Covid-19 Real Estate Impact - Better Days Ahead
I never imagined I'd be writing a Blog like this one, but Andrew, Lauren and I all believe; Better Days Ahead and We're All in this Together.
There are some positive things to report.
The National Association of Realtors (NAR) is working with other trade associations and industry partners to expand access to remote online notary in any pandemic relief bills.
They have called for direct rental assistance for families who have income loss due to COVID-19 and relief for property owners from the financial obligations of forbearance and foreclosures.
The Department of Housing and Urban Development (HUD) noticed a foreclosure and evictions moratorium for 60 days (through May 16) for FHA single family mortgage borrowers and Home Equity Conversion Mortgage (HECM) borrowers. The Federal Housing Finance Agency (FHFA) has also directed Freddie Mac and Fannie Mae to do the same, while many individual lenders are offering individual relief to consumers.
This morning, we also saw more action out of the FHFA to temporarily expand the use of appraisal alternatives and provide flexibility around employment verification, such as acceptance of email from employer or bank statements showing payroll deposits. This is especially important as more businesses are forced to close during the pandemic and may be unavailable for oral verification.
Student loan servicers are also making arrangements for relief during this time, and the Administration is temporarily waiving all interest on student loans.
North Carolina Realtors Respond
The North Carolina Association of Realtors just released a new Covid-19 Addendum which My NC Homes will be incorporating going forward.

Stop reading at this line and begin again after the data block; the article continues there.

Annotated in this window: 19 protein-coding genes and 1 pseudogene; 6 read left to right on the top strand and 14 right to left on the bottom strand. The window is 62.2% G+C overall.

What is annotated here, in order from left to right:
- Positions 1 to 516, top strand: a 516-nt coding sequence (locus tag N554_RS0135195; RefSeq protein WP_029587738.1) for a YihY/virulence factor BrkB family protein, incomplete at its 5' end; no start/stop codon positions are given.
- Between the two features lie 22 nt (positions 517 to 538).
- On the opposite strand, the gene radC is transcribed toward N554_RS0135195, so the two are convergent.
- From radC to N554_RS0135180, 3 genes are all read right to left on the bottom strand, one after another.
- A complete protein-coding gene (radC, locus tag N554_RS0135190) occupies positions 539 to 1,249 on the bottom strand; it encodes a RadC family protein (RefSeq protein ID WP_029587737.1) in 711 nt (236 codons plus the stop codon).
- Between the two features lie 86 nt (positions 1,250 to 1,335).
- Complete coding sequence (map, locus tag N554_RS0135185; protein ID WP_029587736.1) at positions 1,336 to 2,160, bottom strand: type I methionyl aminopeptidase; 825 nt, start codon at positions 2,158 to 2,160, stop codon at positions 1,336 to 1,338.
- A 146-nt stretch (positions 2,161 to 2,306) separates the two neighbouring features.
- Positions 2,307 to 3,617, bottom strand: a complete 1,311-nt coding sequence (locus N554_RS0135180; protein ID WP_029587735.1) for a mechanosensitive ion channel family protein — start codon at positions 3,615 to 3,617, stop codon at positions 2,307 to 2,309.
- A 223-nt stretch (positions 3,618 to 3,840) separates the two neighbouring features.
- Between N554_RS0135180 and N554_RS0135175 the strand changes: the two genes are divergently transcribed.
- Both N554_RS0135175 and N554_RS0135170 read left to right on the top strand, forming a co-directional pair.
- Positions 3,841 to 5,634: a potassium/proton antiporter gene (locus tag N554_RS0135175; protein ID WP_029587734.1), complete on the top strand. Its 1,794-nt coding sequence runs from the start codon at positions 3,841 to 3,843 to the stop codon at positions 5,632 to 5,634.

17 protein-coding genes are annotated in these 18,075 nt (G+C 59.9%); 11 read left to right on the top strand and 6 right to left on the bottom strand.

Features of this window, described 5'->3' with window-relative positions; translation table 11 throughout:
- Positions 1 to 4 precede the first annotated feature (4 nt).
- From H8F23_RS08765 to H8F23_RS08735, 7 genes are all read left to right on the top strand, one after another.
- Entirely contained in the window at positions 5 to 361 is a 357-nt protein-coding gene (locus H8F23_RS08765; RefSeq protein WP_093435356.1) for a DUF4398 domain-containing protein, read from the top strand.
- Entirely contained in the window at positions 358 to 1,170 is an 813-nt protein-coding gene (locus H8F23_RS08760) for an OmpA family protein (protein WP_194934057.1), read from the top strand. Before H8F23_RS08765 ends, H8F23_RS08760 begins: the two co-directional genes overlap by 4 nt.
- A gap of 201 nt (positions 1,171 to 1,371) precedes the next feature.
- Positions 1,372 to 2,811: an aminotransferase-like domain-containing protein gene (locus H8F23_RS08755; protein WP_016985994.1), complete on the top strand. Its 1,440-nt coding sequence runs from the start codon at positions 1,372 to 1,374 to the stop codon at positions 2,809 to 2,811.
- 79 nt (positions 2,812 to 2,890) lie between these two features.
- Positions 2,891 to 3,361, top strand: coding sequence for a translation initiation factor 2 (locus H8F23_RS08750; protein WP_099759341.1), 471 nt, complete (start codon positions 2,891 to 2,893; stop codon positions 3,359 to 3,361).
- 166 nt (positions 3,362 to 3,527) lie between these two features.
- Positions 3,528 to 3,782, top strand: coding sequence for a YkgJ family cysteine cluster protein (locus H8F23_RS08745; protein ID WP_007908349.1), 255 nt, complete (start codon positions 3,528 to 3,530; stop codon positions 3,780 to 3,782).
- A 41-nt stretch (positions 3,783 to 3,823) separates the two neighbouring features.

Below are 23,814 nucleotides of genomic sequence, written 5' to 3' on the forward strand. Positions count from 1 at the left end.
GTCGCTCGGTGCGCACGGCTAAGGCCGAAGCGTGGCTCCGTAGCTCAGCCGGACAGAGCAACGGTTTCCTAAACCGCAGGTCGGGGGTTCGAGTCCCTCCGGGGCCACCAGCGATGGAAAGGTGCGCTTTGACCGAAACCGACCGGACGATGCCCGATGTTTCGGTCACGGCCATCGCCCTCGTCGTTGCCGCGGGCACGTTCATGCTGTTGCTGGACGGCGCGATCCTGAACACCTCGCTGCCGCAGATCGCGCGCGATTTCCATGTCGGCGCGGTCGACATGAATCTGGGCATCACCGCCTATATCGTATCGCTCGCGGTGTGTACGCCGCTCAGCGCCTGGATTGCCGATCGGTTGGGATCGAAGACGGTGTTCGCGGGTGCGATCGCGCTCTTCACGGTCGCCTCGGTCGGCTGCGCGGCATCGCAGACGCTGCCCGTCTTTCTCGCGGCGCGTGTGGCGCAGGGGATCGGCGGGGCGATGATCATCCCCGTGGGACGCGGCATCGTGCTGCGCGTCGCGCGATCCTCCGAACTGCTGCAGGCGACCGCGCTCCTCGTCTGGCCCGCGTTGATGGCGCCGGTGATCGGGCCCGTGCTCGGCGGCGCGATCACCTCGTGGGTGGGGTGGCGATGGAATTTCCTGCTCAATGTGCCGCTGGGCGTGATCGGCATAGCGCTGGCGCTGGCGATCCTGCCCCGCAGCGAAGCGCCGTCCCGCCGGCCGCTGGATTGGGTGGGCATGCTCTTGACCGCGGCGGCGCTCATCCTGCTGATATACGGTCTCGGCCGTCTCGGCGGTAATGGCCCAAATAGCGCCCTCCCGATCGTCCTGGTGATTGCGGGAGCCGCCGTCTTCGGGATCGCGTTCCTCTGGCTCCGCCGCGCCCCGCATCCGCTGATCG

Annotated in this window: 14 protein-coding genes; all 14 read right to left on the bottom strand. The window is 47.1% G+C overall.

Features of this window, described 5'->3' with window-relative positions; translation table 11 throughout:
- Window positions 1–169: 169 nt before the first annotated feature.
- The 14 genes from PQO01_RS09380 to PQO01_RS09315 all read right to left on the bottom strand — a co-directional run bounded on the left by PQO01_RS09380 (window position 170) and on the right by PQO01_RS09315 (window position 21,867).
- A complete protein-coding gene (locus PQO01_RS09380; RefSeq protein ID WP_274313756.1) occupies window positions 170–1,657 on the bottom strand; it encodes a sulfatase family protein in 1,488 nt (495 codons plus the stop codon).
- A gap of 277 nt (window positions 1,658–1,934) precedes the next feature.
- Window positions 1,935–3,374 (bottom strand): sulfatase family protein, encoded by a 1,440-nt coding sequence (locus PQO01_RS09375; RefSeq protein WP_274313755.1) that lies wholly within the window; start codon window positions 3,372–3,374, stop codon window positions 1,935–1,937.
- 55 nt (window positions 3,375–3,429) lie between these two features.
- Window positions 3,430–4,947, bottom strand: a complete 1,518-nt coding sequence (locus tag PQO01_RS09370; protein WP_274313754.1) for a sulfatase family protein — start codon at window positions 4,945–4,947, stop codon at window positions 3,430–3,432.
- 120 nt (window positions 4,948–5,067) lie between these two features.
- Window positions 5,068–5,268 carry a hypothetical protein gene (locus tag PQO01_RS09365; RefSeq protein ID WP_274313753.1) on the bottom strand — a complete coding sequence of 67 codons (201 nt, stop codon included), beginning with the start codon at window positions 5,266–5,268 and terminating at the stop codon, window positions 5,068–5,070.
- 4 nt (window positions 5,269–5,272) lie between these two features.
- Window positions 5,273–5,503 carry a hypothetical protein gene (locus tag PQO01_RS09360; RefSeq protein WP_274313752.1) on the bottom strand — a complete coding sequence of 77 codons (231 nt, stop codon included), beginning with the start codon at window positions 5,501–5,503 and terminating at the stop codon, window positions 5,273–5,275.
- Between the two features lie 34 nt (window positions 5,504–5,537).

Here are the highlights of how the form will work:
- If circumstances related to the COVID-19 pandemic make it unduly burdensome or impossible for either or both parties to exercise a right or perform an obligation under the contract, there will be a one-time extension of contract deadlines by a number of days agreed to by the parties.
- A party whose performance is affected by a COVID-19 issue must notify the other party in writing to trigger the extensions. Notice may take place in the same way it is typically handled under the “Delay in Settlement/Closing” paragraph in the Contract, so long as it is in writing. An email from one agent to the other describing the circumstances should suffice.
- The extension of deadlines will apply to any contract deadline that has not already expired, including the Due Diligence Period and the Settlement Date
- The parties agree to make a good faith effort to use alternative methods that may be reasonably available to enable them to perform their rights and obligations under the contract
- If the parties are unable to close prior to the expiration of the extended period of time and they haven’t agreed to another extension, the contract will become null and void
- If the contract becomes null and void, the seller will retain the Due Diligence Fee and the Earnest Money Deposit will be returned to the buyer, regardless of the reason for the delay
- If the buyer is unable to get a loan due to loss of income related to the COVID-19 pandemic (for example, loss of employment), either party may terminate the contract, in which case the seller will retain the Due Diligence Fee and the Earnest Money Deposit will be returned to the buyer.
The Brookings Institute found that the Chapel Hill- Durham area is likely to be the second least likely area in the country to feel negative economic impacts related to Covid-19